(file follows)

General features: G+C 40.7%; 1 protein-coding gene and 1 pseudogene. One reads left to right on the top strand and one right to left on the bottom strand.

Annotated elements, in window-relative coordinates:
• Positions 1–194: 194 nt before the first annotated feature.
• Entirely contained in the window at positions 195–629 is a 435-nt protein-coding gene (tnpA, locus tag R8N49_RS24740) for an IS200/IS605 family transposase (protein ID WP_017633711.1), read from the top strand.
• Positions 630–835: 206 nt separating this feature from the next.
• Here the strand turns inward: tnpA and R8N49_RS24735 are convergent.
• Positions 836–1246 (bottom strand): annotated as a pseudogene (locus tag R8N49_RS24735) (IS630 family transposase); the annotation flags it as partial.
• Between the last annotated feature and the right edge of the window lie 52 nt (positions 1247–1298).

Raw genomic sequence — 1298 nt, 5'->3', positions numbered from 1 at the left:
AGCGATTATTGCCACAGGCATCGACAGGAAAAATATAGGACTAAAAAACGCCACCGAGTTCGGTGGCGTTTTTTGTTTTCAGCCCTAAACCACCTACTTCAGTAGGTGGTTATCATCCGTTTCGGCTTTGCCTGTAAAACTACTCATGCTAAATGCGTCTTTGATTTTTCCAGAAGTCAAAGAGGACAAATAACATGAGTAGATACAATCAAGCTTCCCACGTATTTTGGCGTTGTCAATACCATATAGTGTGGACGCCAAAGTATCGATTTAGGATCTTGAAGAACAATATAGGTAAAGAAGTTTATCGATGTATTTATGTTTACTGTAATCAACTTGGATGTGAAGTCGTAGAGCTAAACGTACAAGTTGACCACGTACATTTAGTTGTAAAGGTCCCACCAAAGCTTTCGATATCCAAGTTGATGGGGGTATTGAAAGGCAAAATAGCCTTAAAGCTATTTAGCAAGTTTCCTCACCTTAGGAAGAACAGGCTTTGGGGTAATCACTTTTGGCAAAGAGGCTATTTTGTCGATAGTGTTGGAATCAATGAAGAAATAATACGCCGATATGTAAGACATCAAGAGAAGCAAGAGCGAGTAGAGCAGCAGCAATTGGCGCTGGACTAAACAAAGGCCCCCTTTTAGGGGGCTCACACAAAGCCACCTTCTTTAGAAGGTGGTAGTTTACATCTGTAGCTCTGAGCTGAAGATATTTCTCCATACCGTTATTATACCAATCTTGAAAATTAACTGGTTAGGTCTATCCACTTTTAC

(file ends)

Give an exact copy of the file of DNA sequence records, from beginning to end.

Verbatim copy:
General features: G+C 40.7%; 1 protein-coding gene and 1 pseudogene. One reads left to right on the top strand and one right to left on the bottom strand.

Annotated elements, in window-relative coordinates:
• Positions 1–194: 194 nt before the first annotated feature.
• Entirely contained in the window at positions 195–629 is a 435-nt protein-coding gene (tnpA, locus tag R8N49_RS24740) for an IS200/IS605 family transposase (protein ID WP_017633711.1), read from the top strand.
• Positions 630–835: 206 nt separating this feature from the next.
• Here the strand turns inward: tnpA and R8N49_RS24735 are convergent.
• Positions 836–1246 (bottom strand): annotated as a pseudogene (locus tag R8N49_RS24735) (IS630 family transposase); the annotation flags it as partial.
• Between the last annotated feature and the right edge of the window lie 52 nt (positions 1247–1298).

Raw genomic sequence — 1298 nt, 5'->3', positions numbered from 1 at the left:
AGCGATTATTGCCACAGGCATCGACAGGAAAAATATAGGACTAAAAAACGCCACCGAGTTCGGTGGCGTTTTTTGTTTTCAGCCCTAAACCACCTACTTCAGTAGGTGGTTATCATCCGTTTCGGCTTTGCCTGTAAAACTACTCATGCTAAATGCGTCTTTGATTTTTCCAGAAGTCAAAGAGGACAAATAACATGAGTAGATACAATCAAGCTTCCCACGTATTTTGGCGTTGTCAATACCATATAGTGTGGACGCCAAAGTATCGATTTAGGATCTTGAAGAACAATATAGGTAAAGAAGTTTATCGATGTATTTATGTTTACTGTAATCAACTTGGATGTGAAGTCGTAGAGCTAAACGTACAAGTTGACCACGTACATTTAGTTGTAAAGGTCCCACCAAAGCTTTCGATATCCAAGTTGATGGGGGTATTGAAAGGCAAAATAGCCTTAAAGCTATTTAGCAAGTTTCCTCACCTTAGGAAGAACAGGCTTTGGGGTAATCACTTTTGGCAAAGAGGCTATTTTGTCGATAGTGTTGGAATCAATGAAGAAATAATACGCCGATATGTAAGACATCAAGAGAAGCAAGAGCGAGTAGAGCAGCAGCAATTGGCGCTGGACTAAACAAAGGCCCCCTTTTAGGGGGCTCACACAAAGCCACCTTCTTTAGAAGGTGGTAGTTTACATCTGTAGCTCTGAGCTGAAGATATTTCTCCATACCGTTATTATACCAATCTTGAAAATTAACTGGTTAGGTCTATCCACTTTTAC